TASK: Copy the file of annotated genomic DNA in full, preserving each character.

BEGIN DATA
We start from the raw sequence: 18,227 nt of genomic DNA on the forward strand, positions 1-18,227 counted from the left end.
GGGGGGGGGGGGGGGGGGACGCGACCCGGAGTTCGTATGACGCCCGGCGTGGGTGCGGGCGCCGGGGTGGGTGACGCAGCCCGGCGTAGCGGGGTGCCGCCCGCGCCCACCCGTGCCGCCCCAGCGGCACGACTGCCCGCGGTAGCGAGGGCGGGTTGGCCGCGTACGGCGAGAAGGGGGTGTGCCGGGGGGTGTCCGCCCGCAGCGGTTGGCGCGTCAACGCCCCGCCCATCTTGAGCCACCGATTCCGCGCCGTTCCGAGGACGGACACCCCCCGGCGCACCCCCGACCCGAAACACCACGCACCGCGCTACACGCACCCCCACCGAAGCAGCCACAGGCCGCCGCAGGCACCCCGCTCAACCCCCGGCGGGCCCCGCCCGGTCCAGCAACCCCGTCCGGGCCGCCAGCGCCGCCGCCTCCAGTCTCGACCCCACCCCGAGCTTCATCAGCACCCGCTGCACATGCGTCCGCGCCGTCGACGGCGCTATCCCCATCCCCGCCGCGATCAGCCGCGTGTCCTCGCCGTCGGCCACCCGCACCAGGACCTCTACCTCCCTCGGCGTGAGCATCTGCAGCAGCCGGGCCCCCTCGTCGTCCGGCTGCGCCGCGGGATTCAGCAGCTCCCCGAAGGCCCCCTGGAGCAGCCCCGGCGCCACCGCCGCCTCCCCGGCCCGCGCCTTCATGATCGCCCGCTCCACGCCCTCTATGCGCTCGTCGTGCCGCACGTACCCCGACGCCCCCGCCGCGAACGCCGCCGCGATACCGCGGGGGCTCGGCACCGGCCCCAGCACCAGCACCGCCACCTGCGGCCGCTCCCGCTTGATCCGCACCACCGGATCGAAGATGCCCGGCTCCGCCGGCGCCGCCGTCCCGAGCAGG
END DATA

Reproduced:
We start from the raw sequence: 18,227 nt of genomic DNA on the forward strand, positions 1-18,227 counted from the left end.
GGGGGGGGGGGGGGGGGGACGCGACCCGGAGTTCGTATGACGCCCGGCGTGGGTGCGGGCGCCGGGGTGGGTGACGCAGCCCGGCGTAGCGGGGTGCCGCCCGCGCCCACCCGTGCCGCCCCAGCGGCACGACTGCCCGCGGTAGCGAGGGCGGGTTGGCCGCGTACGGCGAGAAGGGGGTGTGCCGGGGGGTGTCCGCCCGCAGCGGTTGGCGCGTCAACGCCCCGCCCATCTTGAGCCACCGATTCCGCGCCGTTCCGAGGACGGACACCCCCCGGCGCACCCCCGACCCGAAACACCACGCACCGCGCTACACGCACCCCCACCGAAGCAGCCACAGGCCGCCGCAGGCACCCCGCTCAACCCCCGGCGGGCCCCGCCCGGTCCAGCAACCCCGTCCGGGCCGCCAGCGCCGCCGCCTCCAGTCTCGACCCCACCCCGAGCTTCATCAGCACCCGCTGCACATGCGTCCGCGCCGTCGACGGCGCTATCCCCATCCCCGCCGCGATCAGCCGCGTGTCCTCGCCGTCGGCCACCCGCACCAGGACCTCTACCTCCCTCGGCGTGAGCATCTGCAGCAGCCGGGCCCCCTCGTCGTCCGGCTGCGCCGCGGGATTCAGCAGCTCCCCGAAGGCCCCCTGGAGCAGCCCCGGCGCCACCGCCGCCTCCCCGGCCCGCGCCTTCATGATCGCCCGCTCCACGCCCTCTATGCGCTCGTCGTGCCGCACGTACCCCGACGCCCCCGCCGCGAACGCCGCCGCGATACCGCGGGGGCTCGGCACCGGCCCCAGCACCAGCACCGCCACCTGCGGCCGCTCCCGCTTGATCCGCACCACCGGATCGAAGATGCCCGGCTCCGCCGGCGCCGCCGTCCCGAGCAGG